Howard Police terminate officer suing department for discrimination

The black female Howard County Police officer suing the department in United States District Court for racial discrimination was fired last week, approximately one week after her attorney filed an amended complaint against the department, according to her attorney.

Lisa Burgess, of Gwynn Oak in Baltimore County, filed a complaint seeking $400,000 in damages in December alleging that she was denied due pay raises because of negative performance evaluations that contained "false, misleading and exaggerated claims."

Burgess' Columbia-based attorney, Tae Kim, said he was not surprised Burgess was fired.

"It's par for the course for the way they have treated Officer Burgess over the last couple years," said Kim, who said Burgess began experiencing discrimination in October 2010.

Kim said police told Burgess she was fired based on two bi-monthly performance evaluations, which he said also made false claims. However, Kim said he believes she was fired for another reason.

"I think ultimately the issues raised in the lawsuit against the Howard County Police Department left them no choice but to fire her," he said.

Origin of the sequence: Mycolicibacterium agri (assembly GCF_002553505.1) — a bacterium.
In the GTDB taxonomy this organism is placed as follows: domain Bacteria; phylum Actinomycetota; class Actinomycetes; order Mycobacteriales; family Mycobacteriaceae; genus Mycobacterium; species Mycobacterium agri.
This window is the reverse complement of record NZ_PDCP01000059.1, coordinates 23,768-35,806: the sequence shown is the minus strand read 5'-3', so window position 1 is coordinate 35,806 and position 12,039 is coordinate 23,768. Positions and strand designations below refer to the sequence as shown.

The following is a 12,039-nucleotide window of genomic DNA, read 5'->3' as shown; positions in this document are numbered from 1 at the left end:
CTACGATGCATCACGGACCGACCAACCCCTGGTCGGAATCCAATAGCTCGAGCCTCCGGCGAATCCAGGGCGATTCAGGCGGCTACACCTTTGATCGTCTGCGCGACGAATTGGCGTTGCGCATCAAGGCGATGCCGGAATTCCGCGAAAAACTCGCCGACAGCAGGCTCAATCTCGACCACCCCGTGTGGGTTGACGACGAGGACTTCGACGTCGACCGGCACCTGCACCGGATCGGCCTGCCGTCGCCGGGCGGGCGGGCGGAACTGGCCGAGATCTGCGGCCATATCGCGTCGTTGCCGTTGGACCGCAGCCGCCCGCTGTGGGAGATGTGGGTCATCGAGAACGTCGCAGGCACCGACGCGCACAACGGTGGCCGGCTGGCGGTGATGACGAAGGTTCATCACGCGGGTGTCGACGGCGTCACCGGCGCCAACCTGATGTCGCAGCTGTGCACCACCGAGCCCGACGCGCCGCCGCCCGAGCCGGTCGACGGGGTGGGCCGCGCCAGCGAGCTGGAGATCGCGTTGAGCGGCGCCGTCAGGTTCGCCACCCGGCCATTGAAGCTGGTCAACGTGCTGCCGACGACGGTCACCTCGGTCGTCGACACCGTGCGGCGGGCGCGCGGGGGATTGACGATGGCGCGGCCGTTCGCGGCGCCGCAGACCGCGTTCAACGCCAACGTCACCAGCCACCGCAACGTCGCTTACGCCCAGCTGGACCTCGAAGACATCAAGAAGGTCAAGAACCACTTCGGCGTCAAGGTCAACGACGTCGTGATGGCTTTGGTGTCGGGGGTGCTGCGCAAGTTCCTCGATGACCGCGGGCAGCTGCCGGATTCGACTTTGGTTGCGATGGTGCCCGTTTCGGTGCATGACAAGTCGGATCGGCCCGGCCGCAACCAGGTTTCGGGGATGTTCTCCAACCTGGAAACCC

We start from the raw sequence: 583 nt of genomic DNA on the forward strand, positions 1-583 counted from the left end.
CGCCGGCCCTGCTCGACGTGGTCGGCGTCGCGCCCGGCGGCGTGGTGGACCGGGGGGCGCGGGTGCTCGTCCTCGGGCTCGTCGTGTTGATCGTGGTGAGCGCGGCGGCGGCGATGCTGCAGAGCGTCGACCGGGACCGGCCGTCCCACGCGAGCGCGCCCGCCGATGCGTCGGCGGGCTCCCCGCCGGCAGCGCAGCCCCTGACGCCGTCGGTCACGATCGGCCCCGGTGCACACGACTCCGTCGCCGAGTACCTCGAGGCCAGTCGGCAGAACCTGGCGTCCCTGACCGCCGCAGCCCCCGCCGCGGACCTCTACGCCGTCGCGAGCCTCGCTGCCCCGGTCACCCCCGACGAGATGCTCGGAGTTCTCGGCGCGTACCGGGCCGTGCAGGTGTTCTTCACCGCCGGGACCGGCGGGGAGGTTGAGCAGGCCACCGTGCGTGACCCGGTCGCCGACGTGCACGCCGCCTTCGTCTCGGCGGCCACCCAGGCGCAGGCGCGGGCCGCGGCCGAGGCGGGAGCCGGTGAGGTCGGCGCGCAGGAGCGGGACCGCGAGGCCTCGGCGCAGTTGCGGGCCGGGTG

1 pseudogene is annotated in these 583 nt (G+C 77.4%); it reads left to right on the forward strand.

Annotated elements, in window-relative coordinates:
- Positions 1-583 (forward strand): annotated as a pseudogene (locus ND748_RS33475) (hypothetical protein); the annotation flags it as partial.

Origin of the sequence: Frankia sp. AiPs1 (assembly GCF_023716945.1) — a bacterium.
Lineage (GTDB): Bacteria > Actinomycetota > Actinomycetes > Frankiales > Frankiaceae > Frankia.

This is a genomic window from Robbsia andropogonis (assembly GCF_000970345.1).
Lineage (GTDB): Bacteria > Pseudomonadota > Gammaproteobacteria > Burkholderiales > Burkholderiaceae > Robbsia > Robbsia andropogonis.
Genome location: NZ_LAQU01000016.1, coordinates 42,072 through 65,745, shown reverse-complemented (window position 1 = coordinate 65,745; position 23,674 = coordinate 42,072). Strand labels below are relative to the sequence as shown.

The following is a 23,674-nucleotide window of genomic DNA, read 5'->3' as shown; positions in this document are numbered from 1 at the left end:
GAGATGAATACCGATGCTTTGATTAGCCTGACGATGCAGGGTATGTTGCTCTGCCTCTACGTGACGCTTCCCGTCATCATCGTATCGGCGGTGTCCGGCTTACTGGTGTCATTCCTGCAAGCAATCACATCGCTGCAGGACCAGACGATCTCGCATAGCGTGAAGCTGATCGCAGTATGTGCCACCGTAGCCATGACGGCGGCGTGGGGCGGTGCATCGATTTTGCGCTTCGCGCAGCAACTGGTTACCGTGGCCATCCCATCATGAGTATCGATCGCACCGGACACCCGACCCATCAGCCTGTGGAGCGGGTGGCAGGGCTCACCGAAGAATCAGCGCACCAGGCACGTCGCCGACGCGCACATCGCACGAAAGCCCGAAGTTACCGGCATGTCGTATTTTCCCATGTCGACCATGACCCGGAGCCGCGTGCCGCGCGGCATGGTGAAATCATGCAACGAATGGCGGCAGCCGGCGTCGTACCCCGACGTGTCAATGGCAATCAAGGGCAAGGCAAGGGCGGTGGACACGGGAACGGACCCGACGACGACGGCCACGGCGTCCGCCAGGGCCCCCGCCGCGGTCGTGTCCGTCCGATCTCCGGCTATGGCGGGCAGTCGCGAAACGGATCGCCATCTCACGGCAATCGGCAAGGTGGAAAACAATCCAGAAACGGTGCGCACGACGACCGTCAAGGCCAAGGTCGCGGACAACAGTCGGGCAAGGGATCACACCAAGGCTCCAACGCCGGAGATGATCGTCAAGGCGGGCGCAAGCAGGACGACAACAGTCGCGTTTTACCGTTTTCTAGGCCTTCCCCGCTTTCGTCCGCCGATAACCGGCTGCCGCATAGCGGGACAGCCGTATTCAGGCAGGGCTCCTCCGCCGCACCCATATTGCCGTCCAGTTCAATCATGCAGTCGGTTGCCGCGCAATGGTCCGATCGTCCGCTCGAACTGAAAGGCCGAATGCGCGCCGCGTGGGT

Howard County Police spokeswoman Sherry Llewellyn would not comment on the case, but confirmed Burgess was no longer employed at the department. Llewellyn would not confirm if Burgess was terminated, but did say her last day was June 7.

The original complaint, which was levied against the department and Burgess' supervisor Jennifer Reidy-Hall, was dismissed with prejudice by United States District Court Judge Catherine Baker on May 1 because Burgess "fails to plausibly allege discrimination based on race."

According to the order granting the defense's motion for dismissal, the complaint "essentially alleges nothing more than that officer Burgess is African-American and received negative performance evaluations from a Caucasian supervisor."

However, the case remains open after Burgess submitted an amended complaint on May 31 solely against the department that Kim said "rounds out the factual allegations to keep the complaint going."

In the amended complaint, which also seeks $400,000 in damages, Kim includes performance reviews from Burgess' past supervisor, Capt. Daniel Coon, that noted "a number of cases involving excellent police work resulting in successful closures."

"Indeed, there have been no allegations by the defendant that the plaintiff was performing below satisfactory level prior to October 2010," Kim wrote.

Prior to October 2010, when Burgess was placed under Reidy-Hall's supervision, Kim said her number of arrest and traffic citations, which Reidy-Hall cited in poor performance reviews, were average in comparison to her platoon. Kim states that white officers who have performed worse than Burgess statistically "have been treated more favorably."

Kim said he is awaiting the Howard County Office of Law to file a reply to his amended complaint, which requests a trial by jury.

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